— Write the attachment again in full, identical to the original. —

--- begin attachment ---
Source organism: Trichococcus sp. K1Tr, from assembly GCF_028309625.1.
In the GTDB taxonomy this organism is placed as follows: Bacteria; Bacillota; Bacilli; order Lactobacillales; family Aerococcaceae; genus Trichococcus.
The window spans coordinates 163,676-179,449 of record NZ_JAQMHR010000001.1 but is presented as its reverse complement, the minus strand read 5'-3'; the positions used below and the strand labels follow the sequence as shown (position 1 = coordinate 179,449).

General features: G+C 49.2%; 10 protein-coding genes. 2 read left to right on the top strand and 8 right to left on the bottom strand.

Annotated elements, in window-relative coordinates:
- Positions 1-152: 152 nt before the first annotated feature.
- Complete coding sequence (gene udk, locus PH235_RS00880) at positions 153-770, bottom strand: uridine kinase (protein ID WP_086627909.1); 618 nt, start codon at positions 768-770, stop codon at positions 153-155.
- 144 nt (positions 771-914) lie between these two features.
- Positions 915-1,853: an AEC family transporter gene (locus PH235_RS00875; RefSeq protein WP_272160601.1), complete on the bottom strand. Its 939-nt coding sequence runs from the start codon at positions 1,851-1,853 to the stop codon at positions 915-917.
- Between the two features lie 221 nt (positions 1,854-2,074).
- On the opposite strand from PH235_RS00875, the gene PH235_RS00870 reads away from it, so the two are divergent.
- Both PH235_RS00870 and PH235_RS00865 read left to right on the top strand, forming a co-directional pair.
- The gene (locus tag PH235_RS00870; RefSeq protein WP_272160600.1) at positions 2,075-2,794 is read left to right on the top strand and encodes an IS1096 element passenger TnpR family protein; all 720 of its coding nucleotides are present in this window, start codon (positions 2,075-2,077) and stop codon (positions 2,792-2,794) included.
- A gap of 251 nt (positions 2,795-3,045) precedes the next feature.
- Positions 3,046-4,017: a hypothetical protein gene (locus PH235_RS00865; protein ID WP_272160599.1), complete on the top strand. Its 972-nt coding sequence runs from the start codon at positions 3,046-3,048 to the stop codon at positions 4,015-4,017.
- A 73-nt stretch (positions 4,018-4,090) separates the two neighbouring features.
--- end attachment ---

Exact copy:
Source organism: Trichococcus sp. K1Tr, from assembly GCF_028309625.1.
In the GTDB taxonomy this organism is placed as follows: Bacteria; Bacillota; Bacilli; order Lactobacillales; family Aerococcaceae; genus Trichococcus.
The window spans coordinates 163,676-179,449 of record NZ_JAQMHR010000001.1 but is presented as its reverse complement, the minus strand read 5'-3'; the positions used below and the strand labels follow the sequence as shown (position 1 = coordinate 179,449).

General features: G+C 49.2%; 10 protein-coding genes. 2 read left to right on the top strand and 8 right to left on the bottom strand.

Annotated elements, in window-relative coordinates:
- Positions 1-152: 152 nt before the first annotated feature.
- Complete coding sequence (gene udk, locus PH235_RS00880) at positions 153-770, bottom strand: uridine kinase (protein ID WP_086627909.1); 618 nt, start codon at positions 768-770, stop codon at positions 153-155.
- 144 nt (positions 771-914) lie between these two features.
- Positions 915-1,853: an AEC family transporter gene (locus PH235_RS00875; RefSeq protein WP_272160601.1), complete on the bottom strand. Its 939-nt coding sequence runs from the start codon at positions 1,851-1,853 to the stop codon at positions 915-917.
- Between the two features lie 221 nt (positions 1,854-2,074).
- On the opposite strand from PH235_RS00875, the gene PH235_RS00870 reads away from it, so the two are divergent.
- Both PH235_RS00870 and PH235_RS00865 read left to right on the top strand, forming a co-directional pair.
- The gene (locus tag PH235_RS00870; RefSeq protein WP_272160600.1) at positions 2,075-2,794 is read left to right on the top strand and encodes an IS1096 element passenger TnpR family protein; all 720 of its coding nucleotides are present in this window, start codon (positions 2,075-2,077) and stop codon (positions 2,792-2,794) included.
- A gap of 251 nt (positions 2,795-3,045) precedes the next feature.
- Positions 3,046-4,017: a hypothetical protein gene (locus PH235_RS00865; protein ID WP_272160599.1), complete on the top strand. Its 972-nt coding sequence runs from the start codon at positions 3,046-3,048 to the stop codon at positions 4,015-4,017.
- A 73-nt stretch (positions 4,018-4,090) separates the two neighbouring features.